Brisbane Airport’s recently introduced an environmental protection policy whereby hangars will be approved only if their design prevents the release to the environment of any pollutants spilled inside the hanger. At a new 2500 square meter five start aviation hanger at Brisbane airport Delta Fire was contracted to install a firefighting system which needs to meet the new environment protection policy standards.
The Delta Fire installation needed to overcome the many shortcomings of both AFFF deluge systems and oscillating foam monitors. These include their lack of speed in extinguishing a typical hanger fire, the excessive amount of water used and unnecessary or excessive discharges of foam that have caused costly damage to aircraft and the unacceptable release of foam into the environment.
Delta Fire’s system facilitates ARFF and QFRS (Queensland Fire & Rescue) operations and complies with the Australian Building Code. It is a foam deluge system that is triggered by triple infrared flame detectors and uses a special high-expansion concentrate that is discharged via 36 high-level generators.
In addition to not requiring an electrical supply, the solution does not require external air for foam production – the system creates foam from smoke gases, smoke-contaminated air and hot air. This leads to a rapid decrease in temperature in the hanger as the hot aired is cooled in the generators, where it is aspirated and sprayed with water from the generator nozzles. Smoke emissions are reduced and fire ventilation is unnecessary.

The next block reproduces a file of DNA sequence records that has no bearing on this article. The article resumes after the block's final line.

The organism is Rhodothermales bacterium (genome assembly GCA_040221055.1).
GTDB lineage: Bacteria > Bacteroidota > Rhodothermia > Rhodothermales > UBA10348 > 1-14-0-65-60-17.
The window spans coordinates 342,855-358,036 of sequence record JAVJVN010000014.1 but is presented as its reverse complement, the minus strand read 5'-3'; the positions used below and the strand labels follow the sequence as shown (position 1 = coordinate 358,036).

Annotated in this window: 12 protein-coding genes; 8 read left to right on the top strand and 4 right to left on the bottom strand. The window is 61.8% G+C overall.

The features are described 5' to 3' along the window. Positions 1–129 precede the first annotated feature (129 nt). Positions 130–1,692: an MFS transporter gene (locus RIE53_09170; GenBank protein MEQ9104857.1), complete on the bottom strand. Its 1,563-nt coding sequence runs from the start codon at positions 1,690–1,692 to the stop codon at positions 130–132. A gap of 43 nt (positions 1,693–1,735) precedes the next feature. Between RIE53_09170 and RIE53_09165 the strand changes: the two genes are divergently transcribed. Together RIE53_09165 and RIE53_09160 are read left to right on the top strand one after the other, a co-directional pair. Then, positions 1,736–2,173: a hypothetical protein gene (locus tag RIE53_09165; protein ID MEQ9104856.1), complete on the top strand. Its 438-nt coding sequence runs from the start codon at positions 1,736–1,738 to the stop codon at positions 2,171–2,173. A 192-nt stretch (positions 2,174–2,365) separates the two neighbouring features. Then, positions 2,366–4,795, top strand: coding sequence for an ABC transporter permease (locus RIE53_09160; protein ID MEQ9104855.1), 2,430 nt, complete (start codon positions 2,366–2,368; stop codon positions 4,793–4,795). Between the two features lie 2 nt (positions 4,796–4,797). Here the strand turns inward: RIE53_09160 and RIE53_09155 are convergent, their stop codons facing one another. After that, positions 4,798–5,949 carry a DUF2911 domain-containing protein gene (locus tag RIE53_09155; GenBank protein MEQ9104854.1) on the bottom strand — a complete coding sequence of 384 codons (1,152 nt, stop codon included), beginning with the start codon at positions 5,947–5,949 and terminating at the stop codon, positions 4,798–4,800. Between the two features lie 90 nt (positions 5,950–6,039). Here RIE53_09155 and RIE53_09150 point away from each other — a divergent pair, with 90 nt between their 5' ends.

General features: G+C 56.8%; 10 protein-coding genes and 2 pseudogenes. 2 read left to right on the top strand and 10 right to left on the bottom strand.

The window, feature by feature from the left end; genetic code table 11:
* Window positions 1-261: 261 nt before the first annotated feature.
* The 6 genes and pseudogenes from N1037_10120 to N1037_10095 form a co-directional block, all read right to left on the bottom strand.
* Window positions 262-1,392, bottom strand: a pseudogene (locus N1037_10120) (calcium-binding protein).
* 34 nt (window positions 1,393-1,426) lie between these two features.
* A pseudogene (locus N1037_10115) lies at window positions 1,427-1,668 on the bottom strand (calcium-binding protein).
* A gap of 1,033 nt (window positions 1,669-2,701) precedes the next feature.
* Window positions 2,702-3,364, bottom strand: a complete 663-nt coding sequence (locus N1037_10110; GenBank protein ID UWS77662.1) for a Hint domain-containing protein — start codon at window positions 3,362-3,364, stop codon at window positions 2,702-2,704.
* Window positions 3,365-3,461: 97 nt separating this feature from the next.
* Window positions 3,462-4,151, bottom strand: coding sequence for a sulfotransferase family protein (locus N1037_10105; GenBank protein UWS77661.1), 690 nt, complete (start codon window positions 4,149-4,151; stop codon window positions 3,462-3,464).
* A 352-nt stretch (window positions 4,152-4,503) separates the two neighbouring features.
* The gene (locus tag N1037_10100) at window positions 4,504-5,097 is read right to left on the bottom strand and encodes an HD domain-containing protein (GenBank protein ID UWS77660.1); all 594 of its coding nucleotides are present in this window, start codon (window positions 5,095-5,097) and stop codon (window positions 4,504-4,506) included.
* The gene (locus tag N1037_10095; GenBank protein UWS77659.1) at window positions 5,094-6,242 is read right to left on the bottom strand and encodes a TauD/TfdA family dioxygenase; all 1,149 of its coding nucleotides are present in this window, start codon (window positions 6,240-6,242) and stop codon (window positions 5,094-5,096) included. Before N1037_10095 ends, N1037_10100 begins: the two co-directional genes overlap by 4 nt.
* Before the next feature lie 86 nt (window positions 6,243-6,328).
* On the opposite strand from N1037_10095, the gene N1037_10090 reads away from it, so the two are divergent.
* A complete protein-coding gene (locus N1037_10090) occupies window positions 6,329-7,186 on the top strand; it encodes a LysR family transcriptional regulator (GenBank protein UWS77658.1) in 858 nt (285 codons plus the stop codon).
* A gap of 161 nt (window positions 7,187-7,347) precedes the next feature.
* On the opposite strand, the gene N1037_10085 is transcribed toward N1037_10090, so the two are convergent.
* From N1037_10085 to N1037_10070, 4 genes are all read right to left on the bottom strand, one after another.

The solution requires less than 1000 litres of concentrate to operate the system for 15 minutes, delivering about 2000 cubic metres a minute of the bio-degradable foam at an expansion ratio of between 650:1 and 700:1. Significantly, this is just one percent of the water that would be used by a comparable foam monitor installation. The system delivers a foam blanket across the hanger’s entire 50-metre by 50-metre floor area at the rate of 0.85 metres-a-minute or 0.3 metres deep in 21 seconds. A further 15-minute supply can be activated manually.
The flame detection system is configured to require two detectors to register the fire before the foam is discharged. However, discharge of the foam ceases as soon as fewer than two flame detectors no longer register the presence of a fire.
The hanger floor slopes towards a drain at the hanger door. Any liquids are collected in this drain and are contained in an underground tank beneath the fire pump house for licensed disposal off-site. This tank has a capacity to store approximately 61 cubic metres; more than sufficient to contain the 49 cubic metres of a 15-minute foam discharge and any other drained liquids. This compares with traditional hanger fire protection systems that would require tanks with capacities of between 300 cubic metres and 500 cubic metres.
The system is believed to be the first of its kind in Australia, it complies with Brisbane Airport’s recently introduced environmental protection policy whereby hangars will be approved only if their design prevents the release to the environment of any pollutants spilled inside the hanger – including fuel spills, contaminated water and foam. A full-scale commissioning test was witnessed by both Brisbane Fire & Rescue and the Brisbane Airport’s ARFF (Airport Rescue & Fire Fighting) personnel.